Back in the Eighteenth century, theater artists came up with an idea to add a bit more amusement to their performances and plays. They decided to inflict the concept of live motion in inanimate objects. The Stroboscopic disc, better known as  Fantascope, in 1833 introduced the principle of modern animation by projecting sequential images on a quick succession, thus creating the optical illusion of motion. The Flip book and the Praxinoscope further improved the concept of animation.

Two centuries and a magnanimous bombardment of technologies later, Animation as we know holds down its place as one of the most promising and prominent fields of art in the modern day world. The influence it exerts in countless fields of technology is quite large to begin with.

Now the times have changed from the earlier Fantascope days. The diverse range of advancements have given rise to not one nor two, but a broad classification of 5 different kinds of animations that are prevalent in the virtual world. Let us throw some much needed insight to them.


3D animation, also referred to as CGI (computer generated imagery), is the most popular type of animation that is predominantly used in feature films (ever heard of Toy Story and Frozen?) . These are also used to create digital characters that are digitally modeled for video games. The animator uses a digital puppet (called a character rig) to position the character, and then use a system of motion paths (or splines) to define the movement of the character between those poses. The sequence of frames are then interpolated to obtain the desired end product.

3D animation is a technically intensive process, which often involves many separate specialists to model the character, rig it with bones and controls, animate it, and then texture and light it for the final output.


This is the classic and traditional type of animation you’re probably most familiar with. In earlier days, animators drew characters and surroundings by hand, frame by frame, and then those drawings were put together to create the effect of motion. By the 90’s, digital drawing found its way, offering more content and less effort. You can create digital animation content using a Wacom Tablet or a Wacom Cintiq monitor.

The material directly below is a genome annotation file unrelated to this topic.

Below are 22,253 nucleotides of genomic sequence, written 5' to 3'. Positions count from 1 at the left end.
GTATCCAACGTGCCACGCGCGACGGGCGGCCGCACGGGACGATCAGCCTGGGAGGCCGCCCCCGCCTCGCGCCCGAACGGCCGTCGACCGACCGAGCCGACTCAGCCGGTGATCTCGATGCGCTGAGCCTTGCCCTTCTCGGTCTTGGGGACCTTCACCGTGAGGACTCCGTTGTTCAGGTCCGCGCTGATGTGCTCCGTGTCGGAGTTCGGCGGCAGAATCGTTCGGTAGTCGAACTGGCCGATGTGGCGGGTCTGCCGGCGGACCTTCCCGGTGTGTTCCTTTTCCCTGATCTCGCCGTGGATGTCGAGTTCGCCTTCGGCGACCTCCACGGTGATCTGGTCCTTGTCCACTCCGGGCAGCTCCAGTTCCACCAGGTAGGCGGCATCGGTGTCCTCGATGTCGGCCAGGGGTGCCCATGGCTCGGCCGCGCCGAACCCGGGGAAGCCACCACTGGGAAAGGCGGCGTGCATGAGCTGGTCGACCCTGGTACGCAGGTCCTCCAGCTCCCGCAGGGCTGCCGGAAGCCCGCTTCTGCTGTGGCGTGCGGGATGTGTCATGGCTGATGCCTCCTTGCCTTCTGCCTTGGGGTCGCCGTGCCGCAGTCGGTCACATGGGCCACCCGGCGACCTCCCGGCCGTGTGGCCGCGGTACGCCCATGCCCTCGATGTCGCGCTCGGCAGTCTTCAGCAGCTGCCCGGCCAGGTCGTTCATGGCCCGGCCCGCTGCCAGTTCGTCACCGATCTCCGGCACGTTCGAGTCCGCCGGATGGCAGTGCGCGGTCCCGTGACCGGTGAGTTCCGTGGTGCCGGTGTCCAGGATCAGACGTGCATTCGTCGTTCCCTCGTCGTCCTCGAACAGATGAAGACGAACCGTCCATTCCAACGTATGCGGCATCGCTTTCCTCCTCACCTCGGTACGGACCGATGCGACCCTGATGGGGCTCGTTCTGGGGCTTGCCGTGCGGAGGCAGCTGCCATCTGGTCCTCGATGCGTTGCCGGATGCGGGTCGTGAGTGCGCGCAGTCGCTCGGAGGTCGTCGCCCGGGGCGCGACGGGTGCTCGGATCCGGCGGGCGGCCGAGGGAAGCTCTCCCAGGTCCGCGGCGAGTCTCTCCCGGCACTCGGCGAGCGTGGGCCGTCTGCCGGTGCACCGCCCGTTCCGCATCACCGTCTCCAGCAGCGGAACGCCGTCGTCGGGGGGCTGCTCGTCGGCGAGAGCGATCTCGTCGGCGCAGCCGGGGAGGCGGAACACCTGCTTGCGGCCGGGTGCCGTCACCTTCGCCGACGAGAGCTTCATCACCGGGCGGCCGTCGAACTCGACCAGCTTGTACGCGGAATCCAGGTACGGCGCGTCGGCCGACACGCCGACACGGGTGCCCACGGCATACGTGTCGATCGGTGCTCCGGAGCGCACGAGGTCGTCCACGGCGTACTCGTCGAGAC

The important thing is that hand drawn animators still create their animation frame by frame using the same techniques and principles as in those old days of paper.


The reason 2D vector animation was put in a separate category is that in addition to the option of animating frame by frame, an animator has the option of creating rigs for the characters and then move the body parts individually instead of drawing the character over and over. The flexibility provide beginners with more options when approaching animation, especially if drawing isn’t their strong suit. Traditional animation, on the other hand, requires very strong drawing skills.

The difference between 2D rigged characters and hand-drawn characters can get a bit blurry. Programs like Toon Boom Harmony and Adobe Animate CC let you seamlessly mix and match hand-drawn animation with 2D puppet techniques, sometimes even within the same character.


Stop motion mostly involves manipulating real world objects. The objects are moved slightly, and photographed one frame at a time. When shown in sequence, these frames create the illusion of movement. In higher-end stop motion, like the ones created by Laika (Coraline, Kubo and the Two Strings), a specially rigged puppet is shot on a miniature stage.

What makes Stop Motion animation more hectic out of the lot is that they have to be shot straight-ahead, which means starting at frame one and shooting each frame one after another, all the way through the end of the scene.

If a mistake is made on one frame, it’s very difficult to fix it without having to start all over again. You can’t just redraw that frame like you can in 2D animation. This makes this type of animation particularly intense and it requires a lot of patience.


The last big category of animation is motion graphics. Motion graphics focuses on making dynamic and interesting presentations of moving text logos and basic illustrations.

Motion graphics can be both 2D and 3D, and you’ll find them everywhere in commercials, explainer videos, sporting events, the news and other TV productions.

Proper character animation is generally outside the scope of motion graphics, but many of the core animation principles  apply to motion graphics too.

To sum it up, Animation sure holds the key for creative concepts that goes beyond the capacity of visual media conception to explore the unearthed possibilities of content creation. The kind of animated content that caters a certain requirement should thus be efficiently conceived by the churning of creative minds.

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